7. High-quality amplification. The receiver performed extremely well with my B&W Nautilus 805s. According to the source material and the different components preceding it, the speakers can sound hard and fatiguing, or muffled and withdrawn. With the SC-1522, the 805s sounded neutral and revealing, without showing a need to exaggerate every defect in a recording. For the first time since I have owned the speakers, I could describe their sound as dynamic and engaging. If, however, you feel that the amplifier section is lacking, but you like the switching and processing functions of the receiver, the unit is an attractive purchase as a budget, digital preamp.
1. The above mentioned benefits of the 192/32 DAC and Qdeo video processor are available only to Zone 1.
2. Bass management crossover options are limited to 200, 150, 100, 80, and 50Hz. I suspect that many sat/sub systems would do better with a 120Hz option, a large number of two-way stand mount monitors would be better at 60Hz, and some full range systems would do best with 40Hz. I ended up connecting my REL subwoofer in parallel with my 805s (which I set as "full" range speakers), bypassing the bass management system entirely. The result was very satisfying.
3. Every complex piece of equipment involves a learning curve, but the plastic, cramped Pioneer remote seems friendly only to those who own other Pioneer equipment. There is not, for example, a direct, named button for a media player such as a Roku box or Apple TV, items that users are far more likely to own than, for example, a BD recorder. The remote also seems exceptionally fiddly when you try to enter remote codes for other A/V equipment. Finally, turning on and off Zone 2 and 3 seems a needlessly complicated operation.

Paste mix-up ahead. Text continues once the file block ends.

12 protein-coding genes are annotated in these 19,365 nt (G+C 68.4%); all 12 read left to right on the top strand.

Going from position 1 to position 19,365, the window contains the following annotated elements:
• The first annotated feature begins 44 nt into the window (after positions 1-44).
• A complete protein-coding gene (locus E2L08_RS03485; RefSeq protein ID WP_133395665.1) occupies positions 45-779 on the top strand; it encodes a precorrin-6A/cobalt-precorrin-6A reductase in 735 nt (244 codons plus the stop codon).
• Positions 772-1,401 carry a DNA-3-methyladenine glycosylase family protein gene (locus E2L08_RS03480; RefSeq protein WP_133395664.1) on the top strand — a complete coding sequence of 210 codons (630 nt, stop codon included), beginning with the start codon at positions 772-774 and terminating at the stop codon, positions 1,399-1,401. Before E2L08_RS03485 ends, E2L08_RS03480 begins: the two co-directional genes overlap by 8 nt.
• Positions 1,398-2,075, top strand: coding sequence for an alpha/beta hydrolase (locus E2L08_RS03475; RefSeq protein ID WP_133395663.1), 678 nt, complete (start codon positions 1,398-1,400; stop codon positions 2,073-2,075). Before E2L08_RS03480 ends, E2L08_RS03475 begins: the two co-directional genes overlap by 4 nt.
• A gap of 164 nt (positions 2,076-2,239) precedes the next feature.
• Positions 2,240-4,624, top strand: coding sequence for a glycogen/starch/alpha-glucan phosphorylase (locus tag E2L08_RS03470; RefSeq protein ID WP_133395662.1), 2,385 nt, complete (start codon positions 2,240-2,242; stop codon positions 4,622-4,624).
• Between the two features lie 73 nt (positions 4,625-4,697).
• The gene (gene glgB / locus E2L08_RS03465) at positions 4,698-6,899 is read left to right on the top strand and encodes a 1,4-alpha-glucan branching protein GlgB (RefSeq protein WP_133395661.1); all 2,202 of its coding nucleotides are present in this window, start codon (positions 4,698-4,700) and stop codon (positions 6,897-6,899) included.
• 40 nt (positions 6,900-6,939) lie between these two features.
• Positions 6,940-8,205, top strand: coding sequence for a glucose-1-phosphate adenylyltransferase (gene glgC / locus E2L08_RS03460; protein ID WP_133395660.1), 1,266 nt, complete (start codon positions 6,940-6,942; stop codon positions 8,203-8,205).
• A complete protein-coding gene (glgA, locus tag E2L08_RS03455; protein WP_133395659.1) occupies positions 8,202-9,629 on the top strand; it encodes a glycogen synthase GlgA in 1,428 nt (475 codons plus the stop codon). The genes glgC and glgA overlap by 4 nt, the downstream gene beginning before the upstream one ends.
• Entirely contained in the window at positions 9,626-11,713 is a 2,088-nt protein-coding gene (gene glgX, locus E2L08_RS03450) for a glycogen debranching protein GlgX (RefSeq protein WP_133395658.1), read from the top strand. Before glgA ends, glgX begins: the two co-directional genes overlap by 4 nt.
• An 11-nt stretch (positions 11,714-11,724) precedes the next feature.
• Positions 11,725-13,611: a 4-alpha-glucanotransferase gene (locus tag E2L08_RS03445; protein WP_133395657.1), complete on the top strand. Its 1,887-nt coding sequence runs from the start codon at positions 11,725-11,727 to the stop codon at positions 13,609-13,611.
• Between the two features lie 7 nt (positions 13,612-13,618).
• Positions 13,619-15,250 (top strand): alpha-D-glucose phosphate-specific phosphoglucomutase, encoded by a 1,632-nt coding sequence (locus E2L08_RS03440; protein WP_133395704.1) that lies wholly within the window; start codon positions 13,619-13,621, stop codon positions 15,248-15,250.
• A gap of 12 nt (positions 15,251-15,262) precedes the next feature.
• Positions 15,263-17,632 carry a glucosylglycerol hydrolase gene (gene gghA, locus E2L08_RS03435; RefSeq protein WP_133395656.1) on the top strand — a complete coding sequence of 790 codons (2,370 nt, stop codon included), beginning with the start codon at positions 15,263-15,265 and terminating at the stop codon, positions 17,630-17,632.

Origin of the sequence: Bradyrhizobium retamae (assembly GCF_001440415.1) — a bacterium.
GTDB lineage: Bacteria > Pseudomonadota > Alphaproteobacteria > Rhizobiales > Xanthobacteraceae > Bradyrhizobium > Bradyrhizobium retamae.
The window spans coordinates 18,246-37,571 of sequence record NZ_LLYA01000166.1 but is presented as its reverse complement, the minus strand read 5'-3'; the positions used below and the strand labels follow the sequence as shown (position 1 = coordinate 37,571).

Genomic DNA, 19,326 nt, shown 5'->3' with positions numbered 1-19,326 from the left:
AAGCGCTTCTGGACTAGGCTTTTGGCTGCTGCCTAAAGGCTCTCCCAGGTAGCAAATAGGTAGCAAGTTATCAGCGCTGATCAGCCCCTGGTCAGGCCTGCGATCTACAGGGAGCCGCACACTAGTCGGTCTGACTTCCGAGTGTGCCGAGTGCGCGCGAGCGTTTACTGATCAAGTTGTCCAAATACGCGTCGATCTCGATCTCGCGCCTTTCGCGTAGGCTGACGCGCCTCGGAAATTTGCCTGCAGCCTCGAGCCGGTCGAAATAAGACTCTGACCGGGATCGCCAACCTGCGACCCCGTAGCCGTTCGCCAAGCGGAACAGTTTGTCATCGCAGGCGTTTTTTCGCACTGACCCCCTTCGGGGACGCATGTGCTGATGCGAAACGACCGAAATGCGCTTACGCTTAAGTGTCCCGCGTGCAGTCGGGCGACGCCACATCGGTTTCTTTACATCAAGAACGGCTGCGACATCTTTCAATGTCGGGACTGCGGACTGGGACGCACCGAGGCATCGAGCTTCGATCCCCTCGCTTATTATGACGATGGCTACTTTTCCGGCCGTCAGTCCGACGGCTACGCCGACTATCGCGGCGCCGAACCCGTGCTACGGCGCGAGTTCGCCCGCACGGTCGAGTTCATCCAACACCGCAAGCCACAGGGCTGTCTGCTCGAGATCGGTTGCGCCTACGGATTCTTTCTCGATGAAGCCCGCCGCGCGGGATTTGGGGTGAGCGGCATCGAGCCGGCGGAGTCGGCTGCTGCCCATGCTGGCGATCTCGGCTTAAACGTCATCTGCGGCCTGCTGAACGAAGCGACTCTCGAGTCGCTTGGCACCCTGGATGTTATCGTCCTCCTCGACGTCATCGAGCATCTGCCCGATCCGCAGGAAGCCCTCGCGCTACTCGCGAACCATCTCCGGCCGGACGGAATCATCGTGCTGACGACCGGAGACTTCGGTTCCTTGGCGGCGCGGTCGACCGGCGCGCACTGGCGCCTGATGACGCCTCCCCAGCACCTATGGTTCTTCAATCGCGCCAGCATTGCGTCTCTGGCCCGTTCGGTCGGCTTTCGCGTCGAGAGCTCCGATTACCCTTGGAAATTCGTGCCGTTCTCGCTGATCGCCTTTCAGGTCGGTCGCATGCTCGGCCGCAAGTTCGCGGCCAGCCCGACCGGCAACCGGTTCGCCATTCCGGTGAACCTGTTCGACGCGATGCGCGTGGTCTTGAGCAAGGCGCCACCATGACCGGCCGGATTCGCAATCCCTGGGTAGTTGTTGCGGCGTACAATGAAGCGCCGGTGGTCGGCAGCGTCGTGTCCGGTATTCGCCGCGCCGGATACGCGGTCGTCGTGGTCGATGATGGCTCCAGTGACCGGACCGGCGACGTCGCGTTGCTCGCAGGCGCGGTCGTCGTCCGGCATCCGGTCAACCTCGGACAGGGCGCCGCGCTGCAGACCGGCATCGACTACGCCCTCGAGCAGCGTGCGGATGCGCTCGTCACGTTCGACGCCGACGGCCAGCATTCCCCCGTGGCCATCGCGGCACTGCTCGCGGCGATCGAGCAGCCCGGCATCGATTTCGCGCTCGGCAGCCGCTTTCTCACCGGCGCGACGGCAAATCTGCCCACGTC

4. I appreciate the solid metal faceplate of the receiver, but the plainness of the slab, along with the giant plastic dials for volume and input, give the receiver a brutish, rather than minimalist appearance.
5. I don't question that the receiver has ample power to drive a wide range of speakers to a very loud volume. As mentioned above, it provides sufficient current for 4 ohm loads. But it is frustrating that Pioneer provides such limited and confusing specs for the output of the amplifier section. At least some of its competitors state continuous and peak output and distortion per channel will all channels driven, at a full frequency range of 20-20,000Hz. I am surprised that, in the $1000+ market, Pioneer can get away with providing 1kHz output at 1% distortion.
6. Despite what some say is Pioneer's conspicuous bias toward Apple products, it would have been kind if Pioneer provided its setup CD in a Mac OS format. Similarly, firmware updates should be available directly through the ethernet link, or in a form friendly to Mac users.
Summary: In its overall build and operations, the SC-1522 feels like a quality, but not luxury product. Discounted to the $600-$1000 price range, the receiver is a killer deal--if your main concern is a large, single room home theater. However, if you are thinking of the receiver for its multi-zone capabilities, I recommend you consider very carefully whether the unit genuinely meets your needs.
6/8/13: A correction: The receiver does allow firmware updates through its ethernet connection.